Also Schoolpower fundraising earns ‘A’ grades
Drawing from applicants nationwide who went through several rounds of interviews before a district-wide panel, school board members unanimously approved hiring a new technology director Tuesday who is currently employed at Saddleback Valley Unified School District.
Michael Morrison, a technology specialist at the south country district since 1996 and technology director there since 2006, was hired Tuesday as chief technology officer at a $152,000 base salary. A benefits package that can add $20,000 to an administrative employee’s pay has not yet been selected. Morrison expects to start in early March, he said in a phone interview.
Morrison said he applied for the job because of the district’s strong financial and community support and push to modernize its technological capabilities. He sees a need for more change that goes beyond new software.
“The (technological) environments that Laguna has right now are pretty rich,” said Morrison, referring to online sites such as Haiku Learning and Google Dots where students are encouraged to collaborate. “What I’ve noticed is that our classrooms haven’t changed within the last 100 years. One of the things I would want to do is rethink what the physical space might look like that would support that collaboration and there’s some technology components to that.”
Morrison went through three rounds of interviews conducted by a panel consisting of administrators, teachers, staff, parents and support group such as PTA, said school district human resources director Leisa Winston.
The new tech chief was hired because of his expertise in technology as well as teaching, Winston said. A factor in his favor was his knowledge of the new state learning standards, called the Common Core, that are currently being implemented, she said. The new standards are computer-centered and heavily rely on online learning, researching, technical writing, collaboration and presentation.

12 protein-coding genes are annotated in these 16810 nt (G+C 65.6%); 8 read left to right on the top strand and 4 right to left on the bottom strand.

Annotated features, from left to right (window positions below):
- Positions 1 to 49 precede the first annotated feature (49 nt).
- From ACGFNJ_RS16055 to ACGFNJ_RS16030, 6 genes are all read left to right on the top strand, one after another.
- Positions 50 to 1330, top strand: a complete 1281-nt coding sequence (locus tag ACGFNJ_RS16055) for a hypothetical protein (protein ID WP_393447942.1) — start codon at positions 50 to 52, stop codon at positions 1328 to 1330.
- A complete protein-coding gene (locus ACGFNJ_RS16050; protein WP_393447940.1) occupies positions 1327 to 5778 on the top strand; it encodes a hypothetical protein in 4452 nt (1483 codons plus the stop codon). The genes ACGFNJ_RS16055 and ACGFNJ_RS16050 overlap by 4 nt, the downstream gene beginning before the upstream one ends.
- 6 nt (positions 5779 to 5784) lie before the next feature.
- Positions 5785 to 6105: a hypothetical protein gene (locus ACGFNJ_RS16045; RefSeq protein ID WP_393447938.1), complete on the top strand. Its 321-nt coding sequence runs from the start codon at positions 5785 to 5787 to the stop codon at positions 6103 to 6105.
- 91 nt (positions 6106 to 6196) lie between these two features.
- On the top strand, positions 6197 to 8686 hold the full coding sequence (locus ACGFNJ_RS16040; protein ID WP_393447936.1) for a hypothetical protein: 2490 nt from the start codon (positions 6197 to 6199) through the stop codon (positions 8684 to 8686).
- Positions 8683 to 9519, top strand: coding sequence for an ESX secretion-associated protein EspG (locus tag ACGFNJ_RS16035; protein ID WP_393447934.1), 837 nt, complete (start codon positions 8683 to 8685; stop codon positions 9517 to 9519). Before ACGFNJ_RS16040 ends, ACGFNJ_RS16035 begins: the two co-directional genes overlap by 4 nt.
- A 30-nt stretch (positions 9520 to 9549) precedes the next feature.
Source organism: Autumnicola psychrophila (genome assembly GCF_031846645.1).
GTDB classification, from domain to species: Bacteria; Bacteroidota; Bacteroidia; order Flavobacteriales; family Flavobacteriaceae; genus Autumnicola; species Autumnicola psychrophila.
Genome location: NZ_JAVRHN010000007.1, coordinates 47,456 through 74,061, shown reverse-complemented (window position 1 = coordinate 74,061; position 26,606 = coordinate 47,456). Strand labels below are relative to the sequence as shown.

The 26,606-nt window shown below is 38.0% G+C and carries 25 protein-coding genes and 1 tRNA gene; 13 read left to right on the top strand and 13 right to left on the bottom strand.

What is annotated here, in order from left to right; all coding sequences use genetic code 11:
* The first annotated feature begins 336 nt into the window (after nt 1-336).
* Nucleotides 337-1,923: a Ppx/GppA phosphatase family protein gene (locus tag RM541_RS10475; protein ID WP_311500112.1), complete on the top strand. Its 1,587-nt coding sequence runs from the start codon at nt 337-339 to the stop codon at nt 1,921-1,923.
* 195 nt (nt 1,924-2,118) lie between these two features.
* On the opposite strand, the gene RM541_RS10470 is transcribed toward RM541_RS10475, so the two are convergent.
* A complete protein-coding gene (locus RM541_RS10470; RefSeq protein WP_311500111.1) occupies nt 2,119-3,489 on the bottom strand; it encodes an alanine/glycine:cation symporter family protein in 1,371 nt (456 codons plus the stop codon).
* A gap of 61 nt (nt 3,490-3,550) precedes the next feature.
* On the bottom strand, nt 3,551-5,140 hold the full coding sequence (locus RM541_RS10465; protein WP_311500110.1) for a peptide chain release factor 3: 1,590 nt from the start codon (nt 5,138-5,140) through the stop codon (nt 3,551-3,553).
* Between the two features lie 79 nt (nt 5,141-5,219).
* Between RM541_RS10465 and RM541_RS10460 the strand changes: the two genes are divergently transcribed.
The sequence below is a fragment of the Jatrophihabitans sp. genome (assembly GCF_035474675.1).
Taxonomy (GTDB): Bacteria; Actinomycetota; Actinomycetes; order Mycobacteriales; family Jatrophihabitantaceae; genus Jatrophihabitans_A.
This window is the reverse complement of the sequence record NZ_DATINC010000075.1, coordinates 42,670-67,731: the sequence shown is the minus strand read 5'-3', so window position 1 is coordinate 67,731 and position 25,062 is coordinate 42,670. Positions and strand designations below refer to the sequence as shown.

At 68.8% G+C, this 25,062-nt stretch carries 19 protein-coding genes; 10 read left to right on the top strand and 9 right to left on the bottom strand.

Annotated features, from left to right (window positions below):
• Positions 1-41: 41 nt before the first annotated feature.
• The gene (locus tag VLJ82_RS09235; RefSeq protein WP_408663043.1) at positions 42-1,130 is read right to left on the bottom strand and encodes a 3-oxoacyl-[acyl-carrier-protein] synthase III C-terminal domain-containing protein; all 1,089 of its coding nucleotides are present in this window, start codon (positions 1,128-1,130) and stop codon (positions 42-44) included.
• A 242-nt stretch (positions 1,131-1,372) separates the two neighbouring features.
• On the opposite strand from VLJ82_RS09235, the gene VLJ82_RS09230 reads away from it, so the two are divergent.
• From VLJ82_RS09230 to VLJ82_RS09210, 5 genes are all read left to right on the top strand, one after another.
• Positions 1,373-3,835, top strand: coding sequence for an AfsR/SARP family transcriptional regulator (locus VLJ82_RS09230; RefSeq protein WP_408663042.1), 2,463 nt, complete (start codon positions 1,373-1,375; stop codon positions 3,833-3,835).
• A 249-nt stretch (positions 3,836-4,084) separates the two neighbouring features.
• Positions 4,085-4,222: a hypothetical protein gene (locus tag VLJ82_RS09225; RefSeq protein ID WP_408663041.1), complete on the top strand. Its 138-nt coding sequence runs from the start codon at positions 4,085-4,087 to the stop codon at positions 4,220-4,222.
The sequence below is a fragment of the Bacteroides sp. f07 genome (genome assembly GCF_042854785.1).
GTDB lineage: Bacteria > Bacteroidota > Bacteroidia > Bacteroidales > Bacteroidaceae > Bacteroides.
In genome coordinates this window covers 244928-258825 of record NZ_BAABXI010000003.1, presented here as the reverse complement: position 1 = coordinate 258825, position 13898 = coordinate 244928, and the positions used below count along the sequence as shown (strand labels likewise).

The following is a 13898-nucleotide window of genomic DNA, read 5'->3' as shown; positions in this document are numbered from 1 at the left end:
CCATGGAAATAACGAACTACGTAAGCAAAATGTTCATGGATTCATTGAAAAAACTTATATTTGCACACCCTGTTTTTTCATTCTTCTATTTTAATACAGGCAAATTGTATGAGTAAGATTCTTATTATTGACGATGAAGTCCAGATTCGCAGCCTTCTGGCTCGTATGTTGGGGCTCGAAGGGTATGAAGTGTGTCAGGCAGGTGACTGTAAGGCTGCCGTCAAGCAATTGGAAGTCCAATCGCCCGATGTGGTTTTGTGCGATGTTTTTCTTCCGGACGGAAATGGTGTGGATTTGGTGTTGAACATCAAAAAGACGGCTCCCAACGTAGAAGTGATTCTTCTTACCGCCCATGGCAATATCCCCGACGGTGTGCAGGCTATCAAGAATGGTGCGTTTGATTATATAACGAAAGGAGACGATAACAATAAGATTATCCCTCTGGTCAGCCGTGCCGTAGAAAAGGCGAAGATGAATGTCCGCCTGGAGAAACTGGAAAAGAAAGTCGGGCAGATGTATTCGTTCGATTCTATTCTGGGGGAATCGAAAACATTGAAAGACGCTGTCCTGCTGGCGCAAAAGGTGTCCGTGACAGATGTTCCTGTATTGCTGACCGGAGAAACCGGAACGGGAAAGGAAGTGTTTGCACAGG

Morrison, who started teaching in Claremont in 1989, participated in implementing the Common Core program at Saddleback and contributed to the Door to the Core program, which explains how technology is required to make the new academic standards effective. At Saddleback, Morrison received an annual salary with benefits of $154,645.
“What we were really looking for was flexibility in thinking,” said Winston. “As we know, it’s (state educational standards)
an ever-changing process. Next year, or two years down the road, if they change the assessments again, we have somebody who can roll with that and really understands the philosophy, not just the specific technology tool, but really has a broader understanding of the process.”
Morrison replaces Sean Colt, who resigned after only five months on the job to return to northern California, where his wife works, according to a district spokesperson. Colt replaced Victor Guthrie, the district’s eight-year technology expert, left to take a higher-paying position as technology director in Dubai in the United Arab Emirates.
The school board also accepted two checks from a volunteer fund-raising arm, Schoolpower, for $150,000 and $71,362. Schoolpower has supplemented the district’s income for more than 20 years.
The first amount is the first installment of two, a $300,000 infusion incorporated in the district’s budget. The money was designated to upgrade the district’s computer technology capabilities.
So far this year, Schoolpower’s Community Campaign has raised $460,000 from 775 donors, an unprecedented number of contributors, up 24 percent, that resulted from calling every family in the district, said Lynn Gregory, Schoolpower’s volunteer president.
The second amount of $71,362 represents donations a specified school program, grade level, department, sports team, PTA or individual teacher grants, said Gregory. Teacher-grant application deadline is March 5 and grants will be distributed in May.
A separate gift of $30,000 was donated by the Hexberg Family Foundation and was used for improvements at the high school’s gym.
Due to its consistency, the money from Schoolpower was approved by the California Department of Education as an official line item on the school district’s fiscal budget.
Raising the final installment of $150,000 will be completed in the next few months, Gregory said.
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